It's weird and tense in the office. I'm sitting at my desk, answering emails, trying to keep focused on the work. There's been talk here and there across the wide room: will they have us work from home, will things shut down, will we lose our jobs. Yesterday the World Health Organization officially declared this virus a pandemic. It's been just two days since Multnomah County announced our very first case.

Right now the office is quiet, just the brattle of typing around me.

Clean hands on the keys. We're all washing our hands constantly. They say that's the best thing you can do to keep safe.

As I was heading in to work a couple hours ago, I drove past our downtown store, and there was Ramiza's name up on the marquee.

Ramiza Shamoun Koya
SUN 3/15

Three days from now, her big book launch event, which was originally set for May but got moved up to March when it became obvious there was a good chance her cancer would take her before she could get up and stand behind that sacred pedestal. 

An author event in Powell's City of Books. A Portland writer's dream.

When I drove by and saw her up there all big on the marquee, I pulled over, elated, shot pictures with my phone. Then I got to work and there was an email from Laura, Ramiza's publisher, telling me Ramiza is having second thoughts.

It is so, so understandable. And in light of the circumstances Powells' Events Coordinator has sent a request to management that we shut down our events for the next four weeks at least, and we should, we should, but part of me selfishly grips Ramiza's dream with my fists and doesn't want to let it go.

I click another email. Save a sales report into a folder. 

It's only three days from now. There's only one case that I know of in all of Portland right now. Maybe she can make it just under the wire.

Now another note hits my inbox. Laura again. It's a forward of the one she just now sent out, cancelling Ramiza's event.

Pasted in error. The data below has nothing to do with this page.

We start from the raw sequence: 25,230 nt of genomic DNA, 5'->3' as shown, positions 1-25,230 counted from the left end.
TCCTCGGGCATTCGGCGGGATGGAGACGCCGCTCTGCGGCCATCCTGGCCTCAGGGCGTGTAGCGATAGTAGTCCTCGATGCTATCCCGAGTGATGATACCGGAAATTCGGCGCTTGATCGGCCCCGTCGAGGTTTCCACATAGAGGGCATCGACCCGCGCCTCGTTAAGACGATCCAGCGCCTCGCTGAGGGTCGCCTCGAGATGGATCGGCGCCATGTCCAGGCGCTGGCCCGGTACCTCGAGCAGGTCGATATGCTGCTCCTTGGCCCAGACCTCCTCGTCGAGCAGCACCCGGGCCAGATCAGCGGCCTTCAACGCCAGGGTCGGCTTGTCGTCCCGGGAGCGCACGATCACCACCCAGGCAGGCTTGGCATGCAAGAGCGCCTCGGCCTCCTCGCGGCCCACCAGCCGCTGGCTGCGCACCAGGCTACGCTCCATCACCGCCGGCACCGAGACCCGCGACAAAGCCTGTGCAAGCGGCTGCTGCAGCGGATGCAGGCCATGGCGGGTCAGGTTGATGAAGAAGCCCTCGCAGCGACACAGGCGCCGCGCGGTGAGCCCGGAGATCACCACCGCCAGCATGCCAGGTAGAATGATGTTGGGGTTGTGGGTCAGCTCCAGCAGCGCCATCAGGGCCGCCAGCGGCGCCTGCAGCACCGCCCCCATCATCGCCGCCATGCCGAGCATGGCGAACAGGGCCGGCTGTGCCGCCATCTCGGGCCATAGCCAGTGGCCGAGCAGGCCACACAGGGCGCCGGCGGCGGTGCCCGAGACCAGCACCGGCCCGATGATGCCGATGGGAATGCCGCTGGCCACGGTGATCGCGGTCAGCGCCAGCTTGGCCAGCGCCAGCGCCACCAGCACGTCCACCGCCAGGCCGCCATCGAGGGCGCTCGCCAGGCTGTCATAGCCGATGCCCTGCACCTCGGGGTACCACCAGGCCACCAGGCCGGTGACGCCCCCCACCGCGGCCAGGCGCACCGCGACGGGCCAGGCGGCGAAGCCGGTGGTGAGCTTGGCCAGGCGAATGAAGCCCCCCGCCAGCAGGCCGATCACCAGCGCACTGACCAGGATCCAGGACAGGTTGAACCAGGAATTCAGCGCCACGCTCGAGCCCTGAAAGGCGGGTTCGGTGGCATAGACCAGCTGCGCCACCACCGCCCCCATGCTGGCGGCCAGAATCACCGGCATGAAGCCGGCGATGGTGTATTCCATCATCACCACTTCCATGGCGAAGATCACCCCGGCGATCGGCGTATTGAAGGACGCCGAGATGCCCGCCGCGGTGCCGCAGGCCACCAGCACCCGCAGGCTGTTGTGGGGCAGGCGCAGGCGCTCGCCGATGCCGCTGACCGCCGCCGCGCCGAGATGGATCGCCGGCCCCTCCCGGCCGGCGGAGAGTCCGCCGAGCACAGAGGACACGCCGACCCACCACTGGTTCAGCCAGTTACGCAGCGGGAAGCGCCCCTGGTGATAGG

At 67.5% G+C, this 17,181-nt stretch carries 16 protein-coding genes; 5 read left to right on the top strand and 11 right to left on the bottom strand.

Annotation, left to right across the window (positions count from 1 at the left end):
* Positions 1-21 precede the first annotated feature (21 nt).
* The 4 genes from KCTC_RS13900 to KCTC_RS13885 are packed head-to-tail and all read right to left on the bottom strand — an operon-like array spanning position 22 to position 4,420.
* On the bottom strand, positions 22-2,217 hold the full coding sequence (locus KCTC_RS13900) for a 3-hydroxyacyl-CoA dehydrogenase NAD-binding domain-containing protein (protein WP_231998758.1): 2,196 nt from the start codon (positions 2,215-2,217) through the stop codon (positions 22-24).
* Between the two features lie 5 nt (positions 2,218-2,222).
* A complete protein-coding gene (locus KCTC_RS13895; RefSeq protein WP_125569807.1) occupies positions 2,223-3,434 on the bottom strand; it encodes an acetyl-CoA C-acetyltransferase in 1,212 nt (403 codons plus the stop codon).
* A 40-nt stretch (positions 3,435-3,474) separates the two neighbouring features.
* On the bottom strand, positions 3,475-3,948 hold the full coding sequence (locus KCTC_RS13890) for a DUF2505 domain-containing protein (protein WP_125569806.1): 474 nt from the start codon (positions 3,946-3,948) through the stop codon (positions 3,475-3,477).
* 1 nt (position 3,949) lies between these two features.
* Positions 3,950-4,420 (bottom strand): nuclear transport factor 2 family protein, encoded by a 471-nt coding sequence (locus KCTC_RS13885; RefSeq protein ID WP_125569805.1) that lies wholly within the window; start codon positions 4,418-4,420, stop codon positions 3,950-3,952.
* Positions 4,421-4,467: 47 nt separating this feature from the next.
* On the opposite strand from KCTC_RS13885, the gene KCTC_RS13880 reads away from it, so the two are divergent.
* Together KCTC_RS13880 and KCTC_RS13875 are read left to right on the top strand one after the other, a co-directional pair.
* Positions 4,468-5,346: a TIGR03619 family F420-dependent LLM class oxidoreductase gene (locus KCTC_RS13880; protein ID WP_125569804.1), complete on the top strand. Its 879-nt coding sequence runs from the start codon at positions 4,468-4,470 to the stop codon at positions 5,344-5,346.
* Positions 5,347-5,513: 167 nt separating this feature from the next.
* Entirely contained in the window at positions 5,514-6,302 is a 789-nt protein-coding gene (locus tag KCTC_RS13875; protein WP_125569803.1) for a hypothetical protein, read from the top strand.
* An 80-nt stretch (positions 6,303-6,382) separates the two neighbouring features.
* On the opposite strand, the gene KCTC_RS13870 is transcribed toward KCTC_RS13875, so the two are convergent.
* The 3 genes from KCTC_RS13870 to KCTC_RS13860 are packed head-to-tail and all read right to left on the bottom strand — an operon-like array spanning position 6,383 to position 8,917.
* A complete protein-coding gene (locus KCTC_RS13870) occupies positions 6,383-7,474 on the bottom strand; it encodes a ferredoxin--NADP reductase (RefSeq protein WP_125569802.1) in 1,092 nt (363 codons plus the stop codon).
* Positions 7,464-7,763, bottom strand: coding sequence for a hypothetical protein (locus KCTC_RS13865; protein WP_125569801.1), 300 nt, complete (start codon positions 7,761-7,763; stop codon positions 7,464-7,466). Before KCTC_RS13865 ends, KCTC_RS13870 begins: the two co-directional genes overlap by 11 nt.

My heart hangs heavy in my ribcage.

A dozen feet away from me, sitting at his computer, the Events Coordinator says aloud, "Another cancellation."

He's been announcing them as they come. One after another. It's been a long day. It's only 9:40.


Wednesday, March 10, 2021

a moment in the day: seven year itch

In the bathroom, I throw on an oversized t-shirt for bed. It hangs to almost my knees.

The evening chill in the room is cut by the warm air coming up from the heater vent in the floor next to the dirty clothes hamper. I go over and stand right over it, bare feet to either side. The warm air shoots straight up underneath me, poufing my night shirt.

Huh. I thought it would make me feel like Marilyn Monroe, but it just makes me want to pee.

Monday, March 8, 2021

a moment in the day: golden

Middle of the work day, me at my desk at home, typing away on my laptop. Checking my Outlook calendar for Zoom meetings. I click the "remote desktop" icon in my tray and my screen blinks to another cyber environment, remoting into my office computer so I can use a program there. This strange world of work-from-home.

Over the top of my laptop screen, across the little room, Nicholas snoozes in a pile of blankets on the futon bed. His eyes blink open and he's looking at me.

Those eyes are a tractor beam, pulling me up from my chair. I cross to him. A brief moment to slip my hand under his covers and scratch his warm fur.

One thing about this pandemic. It's a golden age for dogs.

"Do you even remember," I ask him out loud, "when I used to leave the house for nine hours almost every day?"

Nicholas makes a soft sleepy snorty sound and closes his eyes.

Saturday, March 6, 2021

a moment a year ago today: butterfly